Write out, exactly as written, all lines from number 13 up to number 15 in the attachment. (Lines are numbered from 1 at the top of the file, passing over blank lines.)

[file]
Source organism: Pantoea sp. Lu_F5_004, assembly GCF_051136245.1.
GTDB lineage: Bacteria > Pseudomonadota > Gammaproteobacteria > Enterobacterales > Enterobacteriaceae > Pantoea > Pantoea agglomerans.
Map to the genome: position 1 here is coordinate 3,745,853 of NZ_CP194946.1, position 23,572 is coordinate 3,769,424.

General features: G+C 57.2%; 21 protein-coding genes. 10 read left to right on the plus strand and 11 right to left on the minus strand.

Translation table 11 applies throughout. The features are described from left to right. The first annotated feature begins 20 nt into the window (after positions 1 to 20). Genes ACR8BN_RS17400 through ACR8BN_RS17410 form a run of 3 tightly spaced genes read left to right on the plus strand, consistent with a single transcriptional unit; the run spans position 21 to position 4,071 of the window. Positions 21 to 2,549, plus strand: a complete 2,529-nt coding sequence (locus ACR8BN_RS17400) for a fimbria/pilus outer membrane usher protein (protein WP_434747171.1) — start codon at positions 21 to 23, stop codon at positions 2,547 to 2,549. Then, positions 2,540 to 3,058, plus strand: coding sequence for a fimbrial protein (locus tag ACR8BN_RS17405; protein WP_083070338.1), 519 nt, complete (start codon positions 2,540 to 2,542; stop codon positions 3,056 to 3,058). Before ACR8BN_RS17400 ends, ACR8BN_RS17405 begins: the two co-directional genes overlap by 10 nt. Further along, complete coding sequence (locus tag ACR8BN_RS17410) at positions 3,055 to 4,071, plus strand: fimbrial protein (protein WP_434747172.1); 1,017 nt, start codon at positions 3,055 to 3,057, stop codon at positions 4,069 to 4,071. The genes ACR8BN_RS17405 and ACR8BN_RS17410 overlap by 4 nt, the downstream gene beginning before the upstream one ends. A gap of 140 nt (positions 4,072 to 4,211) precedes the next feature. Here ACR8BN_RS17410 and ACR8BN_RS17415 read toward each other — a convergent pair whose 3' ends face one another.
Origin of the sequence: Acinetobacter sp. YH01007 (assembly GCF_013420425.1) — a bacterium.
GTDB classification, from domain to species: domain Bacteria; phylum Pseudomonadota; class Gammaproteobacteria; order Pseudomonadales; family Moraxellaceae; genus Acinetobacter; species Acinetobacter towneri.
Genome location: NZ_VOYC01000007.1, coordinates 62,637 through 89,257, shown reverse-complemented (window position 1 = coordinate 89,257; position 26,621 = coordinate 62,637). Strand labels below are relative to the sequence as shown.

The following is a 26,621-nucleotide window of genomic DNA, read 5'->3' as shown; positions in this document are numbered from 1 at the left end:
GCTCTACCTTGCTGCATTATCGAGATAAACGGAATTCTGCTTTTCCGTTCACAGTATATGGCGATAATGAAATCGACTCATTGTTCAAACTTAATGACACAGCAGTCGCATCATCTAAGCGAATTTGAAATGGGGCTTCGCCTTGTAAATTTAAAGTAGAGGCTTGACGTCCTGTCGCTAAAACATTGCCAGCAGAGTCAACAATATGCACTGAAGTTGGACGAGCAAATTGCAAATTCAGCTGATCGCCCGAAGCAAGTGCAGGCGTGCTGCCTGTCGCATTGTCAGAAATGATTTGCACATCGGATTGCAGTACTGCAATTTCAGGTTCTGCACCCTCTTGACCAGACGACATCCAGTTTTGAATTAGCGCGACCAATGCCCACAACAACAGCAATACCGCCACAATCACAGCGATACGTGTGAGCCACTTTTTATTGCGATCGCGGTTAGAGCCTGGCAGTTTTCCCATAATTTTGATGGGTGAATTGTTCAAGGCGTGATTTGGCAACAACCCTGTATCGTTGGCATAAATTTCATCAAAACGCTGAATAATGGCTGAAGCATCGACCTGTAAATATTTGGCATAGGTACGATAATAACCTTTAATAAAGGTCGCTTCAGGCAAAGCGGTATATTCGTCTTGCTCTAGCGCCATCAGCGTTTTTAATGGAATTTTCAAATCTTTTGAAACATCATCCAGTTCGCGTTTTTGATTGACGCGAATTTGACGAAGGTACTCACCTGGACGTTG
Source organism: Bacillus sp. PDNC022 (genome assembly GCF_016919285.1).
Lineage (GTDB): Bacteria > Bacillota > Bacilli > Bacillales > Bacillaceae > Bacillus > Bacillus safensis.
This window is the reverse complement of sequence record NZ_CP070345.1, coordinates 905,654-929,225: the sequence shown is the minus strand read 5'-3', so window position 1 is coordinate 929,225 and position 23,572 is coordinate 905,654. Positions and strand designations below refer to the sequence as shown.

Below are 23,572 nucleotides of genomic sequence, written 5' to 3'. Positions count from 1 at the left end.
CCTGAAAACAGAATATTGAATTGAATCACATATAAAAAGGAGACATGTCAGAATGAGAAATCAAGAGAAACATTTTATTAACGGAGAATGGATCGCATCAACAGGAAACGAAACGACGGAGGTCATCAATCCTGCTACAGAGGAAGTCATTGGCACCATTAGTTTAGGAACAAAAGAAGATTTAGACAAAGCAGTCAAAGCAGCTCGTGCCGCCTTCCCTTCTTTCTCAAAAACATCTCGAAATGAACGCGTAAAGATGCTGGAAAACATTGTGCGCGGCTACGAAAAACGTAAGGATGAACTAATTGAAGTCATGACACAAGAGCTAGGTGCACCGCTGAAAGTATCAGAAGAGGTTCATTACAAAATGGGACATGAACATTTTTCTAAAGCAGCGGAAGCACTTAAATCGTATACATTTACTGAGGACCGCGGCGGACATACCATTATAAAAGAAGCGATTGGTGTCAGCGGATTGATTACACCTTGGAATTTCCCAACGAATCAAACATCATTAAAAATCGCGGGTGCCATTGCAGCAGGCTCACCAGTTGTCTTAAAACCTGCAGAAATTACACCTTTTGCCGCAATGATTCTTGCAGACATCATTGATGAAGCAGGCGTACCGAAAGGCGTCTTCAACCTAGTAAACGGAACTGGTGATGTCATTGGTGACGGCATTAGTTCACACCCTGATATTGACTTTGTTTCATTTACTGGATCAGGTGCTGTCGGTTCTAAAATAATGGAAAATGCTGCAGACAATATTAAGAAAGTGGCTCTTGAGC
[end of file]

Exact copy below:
This window is the reverse complement of sequence record NZ_CP070345.1, coordinates 905,654-929,225: the sequence shown is the minus strand read 5'-3', so window position 1 is coordinate 929,225 and position 23,572 is coordinate 905,654. Positions and strand designations below refer to the sequence as shown.

Below are 23,572 nucleotides of genomic sequence, written 5' to 3'. Positions count from 1 at the left end.
CCTGAAAACAGAATATTGAATTGAATCACATATAAAAAGGAGACATGTCAGAATGAGAAATCAAGAGAAACATTTTATTAACGGAGAATGGATCGCATCAACAGGAAACGAAACGACGGAGGTCATCAATCCTGCTACAGAGGAAGTCATTGGCACCATTAGTTTAGGAACAAAAGAAGATTTAGACAAAGCAGTCAAAGCAGCTCGTGCCGCCTTCCCTTCTTTCTCAAAAACATCTCGAAATGAACGCGTAAAGATGCTGGAAAACATTGTGCGCGGCTACGAAAAACGTAAGGATGAACTAATTGAAGTCATGACACAAGAGCTAGGTGCACCGCTGAAAGTATCAGAAGAGGTTCATTACAAAATGGGACATGAACATTTTTCTAAAGCAGCGGAAGCACTTAAATCGTATACATTTACTGAGGACCGCGGCGGACATACCATTATAAAAGAAGCGATTGGTGTCAGCGGATTGATTACACCTTGGAATTTCCCAACGAATCAAACATCATTAAAAATCGCGGGTGCCATTGCAGCAGGCTCACCAGTTGTCTTAAAACCTGCAGAAATTACACCTTTTGCCGCAATGATTCTTGCAGACATCATTGATGAAGCAGGCGTACCGAAAGGCGTCTTCAACCTAGTAAACGGAACTGGTGATGTCATTGGTGACGGCATTAGTTCACACCCTGATATTGACTTTGTTTCATTTACTGGATCAGGTGCTGTCGGTTCTAAAATAATGGAAAATGCTGCAGACAATATTAAGAAAGTGGCTCTTGAGC